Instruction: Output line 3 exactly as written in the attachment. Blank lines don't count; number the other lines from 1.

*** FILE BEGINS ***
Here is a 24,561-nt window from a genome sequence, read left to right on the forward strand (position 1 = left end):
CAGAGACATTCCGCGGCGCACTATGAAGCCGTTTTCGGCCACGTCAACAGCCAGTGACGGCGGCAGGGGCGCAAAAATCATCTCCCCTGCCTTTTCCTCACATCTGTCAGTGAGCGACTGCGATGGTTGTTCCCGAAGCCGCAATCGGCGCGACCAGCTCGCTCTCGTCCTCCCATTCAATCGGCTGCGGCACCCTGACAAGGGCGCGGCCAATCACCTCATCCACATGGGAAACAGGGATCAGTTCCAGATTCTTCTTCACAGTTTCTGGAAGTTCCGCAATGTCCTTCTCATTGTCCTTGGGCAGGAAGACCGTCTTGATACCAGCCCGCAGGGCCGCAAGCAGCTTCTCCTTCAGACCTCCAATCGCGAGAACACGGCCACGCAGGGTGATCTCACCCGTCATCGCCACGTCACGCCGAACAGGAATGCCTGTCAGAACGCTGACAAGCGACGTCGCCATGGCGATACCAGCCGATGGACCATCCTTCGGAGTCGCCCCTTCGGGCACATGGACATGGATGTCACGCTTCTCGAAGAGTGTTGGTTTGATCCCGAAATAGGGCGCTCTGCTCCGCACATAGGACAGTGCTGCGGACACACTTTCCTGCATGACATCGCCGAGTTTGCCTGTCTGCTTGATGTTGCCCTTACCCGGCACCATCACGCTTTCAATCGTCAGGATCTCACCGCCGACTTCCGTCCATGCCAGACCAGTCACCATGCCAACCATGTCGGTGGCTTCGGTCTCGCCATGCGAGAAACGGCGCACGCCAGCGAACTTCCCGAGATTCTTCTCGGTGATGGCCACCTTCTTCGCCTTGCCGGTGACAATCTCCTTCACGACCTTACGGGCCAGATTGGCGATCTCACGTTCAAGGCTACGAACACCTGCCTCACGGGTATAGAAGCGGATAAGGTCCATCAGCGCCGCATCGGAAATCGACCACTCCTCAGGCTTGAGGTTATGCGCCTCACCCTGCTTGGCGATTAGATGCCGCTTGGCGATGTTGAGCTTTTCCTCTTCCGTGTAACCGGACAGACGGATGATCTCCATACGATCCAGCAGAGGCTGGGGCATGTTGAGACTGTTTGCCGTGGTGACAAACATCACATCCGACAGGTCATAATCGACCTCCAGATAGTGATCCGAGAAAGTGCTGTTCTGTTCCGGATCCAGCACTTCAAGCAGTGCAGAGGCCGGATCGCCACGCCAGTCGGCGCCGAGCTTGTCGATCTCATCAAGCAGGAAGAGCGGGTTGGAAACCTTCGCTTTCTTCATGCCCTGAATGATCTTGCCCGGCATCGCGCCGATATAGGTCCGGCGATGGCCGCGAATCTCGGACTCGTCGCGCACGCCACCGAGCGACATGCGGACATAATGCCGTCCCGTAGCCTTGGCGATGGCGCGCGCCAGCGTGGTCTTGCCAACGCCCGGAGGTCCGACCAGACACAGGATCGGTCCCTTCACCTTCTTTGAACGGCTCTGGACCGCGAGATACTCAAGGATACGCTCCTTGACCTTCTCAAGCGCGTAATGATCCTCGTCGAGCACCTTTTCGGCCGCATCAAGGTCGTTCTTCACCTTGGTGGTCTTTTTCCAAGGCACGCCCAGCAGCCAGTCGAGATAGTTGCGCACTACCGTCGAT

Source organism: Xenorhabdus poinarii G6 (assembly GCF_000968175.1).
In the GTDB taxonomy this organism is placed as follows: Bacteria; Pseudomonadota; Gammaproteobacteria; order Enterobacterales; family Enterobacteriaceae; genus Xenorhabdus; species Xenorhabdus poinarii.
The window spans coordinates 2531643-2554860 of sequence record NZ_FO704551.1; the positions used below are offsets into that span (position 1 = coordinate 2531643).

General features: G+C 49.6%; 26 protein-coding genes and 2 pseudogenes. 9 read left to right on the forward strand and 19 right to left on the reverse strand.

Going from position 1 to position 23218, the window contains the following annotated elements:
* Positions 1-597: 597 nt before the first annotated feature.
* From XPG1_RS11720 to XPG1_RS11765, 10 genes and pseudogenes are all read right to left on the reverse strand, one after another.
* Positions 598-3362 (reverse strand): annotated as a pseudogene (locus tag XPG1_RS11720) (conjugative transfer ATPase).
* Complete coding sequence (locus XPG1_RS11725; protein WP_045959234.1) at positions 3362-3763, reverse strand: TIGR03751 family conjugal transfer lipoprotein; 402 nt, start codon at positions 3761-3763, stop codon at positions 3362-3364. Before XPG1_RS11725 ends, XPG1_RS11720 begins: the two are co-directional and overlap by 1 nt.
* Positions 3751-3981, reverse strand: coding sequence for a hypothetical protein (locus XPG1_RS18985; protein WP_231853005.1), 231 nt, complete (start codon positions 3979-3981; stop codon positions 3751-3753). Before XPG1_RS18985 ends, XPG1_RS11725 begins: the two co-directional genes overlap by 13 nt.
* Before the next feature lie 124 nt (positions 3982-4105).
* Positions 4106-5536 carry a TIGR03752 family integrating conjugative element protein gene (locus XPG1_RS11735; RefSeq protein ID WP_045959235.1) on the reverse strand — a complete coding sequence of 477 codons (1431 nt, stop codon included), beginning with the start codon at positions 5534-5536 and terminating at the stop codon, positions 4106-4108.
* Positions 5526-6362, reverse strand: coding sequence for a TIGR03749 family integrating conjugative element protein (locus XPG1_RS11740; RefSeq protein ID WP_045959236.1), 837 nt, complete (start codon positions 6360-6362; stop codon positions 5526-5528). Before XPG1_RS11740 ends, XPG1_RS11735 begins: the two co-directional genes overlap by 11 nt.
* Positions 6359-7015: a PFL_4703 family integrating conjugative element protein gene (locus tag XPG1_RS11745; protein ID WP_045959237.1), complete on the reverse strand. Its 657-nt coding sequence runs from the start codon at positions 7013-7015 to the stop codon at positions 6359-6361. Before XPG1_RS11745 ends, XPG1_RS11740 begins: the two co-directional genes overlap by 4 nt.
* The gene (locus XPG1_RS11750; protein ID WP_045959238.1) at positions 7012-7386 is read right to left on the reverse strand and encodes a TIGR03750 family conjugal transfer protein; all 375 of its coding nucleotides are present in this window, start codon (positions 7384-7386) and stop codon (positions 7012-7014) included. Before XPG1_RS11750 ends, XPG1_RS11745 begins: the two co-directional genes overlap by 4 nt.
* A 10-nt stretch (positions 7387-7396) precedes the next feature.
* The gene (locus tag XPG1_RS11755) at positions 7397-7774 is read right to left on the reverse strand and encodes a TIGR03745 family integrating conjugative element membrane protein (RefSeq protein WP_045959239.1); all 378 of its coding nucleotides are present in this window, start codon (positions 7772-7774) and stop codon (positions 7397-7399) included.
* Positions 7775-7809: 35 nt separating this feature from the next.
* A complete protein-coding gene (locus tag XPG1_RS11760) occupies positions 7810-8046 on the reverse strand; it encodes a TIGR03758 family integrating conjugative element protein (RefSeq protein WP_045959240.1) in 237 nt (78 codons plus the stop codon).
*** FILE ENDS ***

Source organism: Xenorhabdus poinarii G6 (assembly GCF_000968175.1).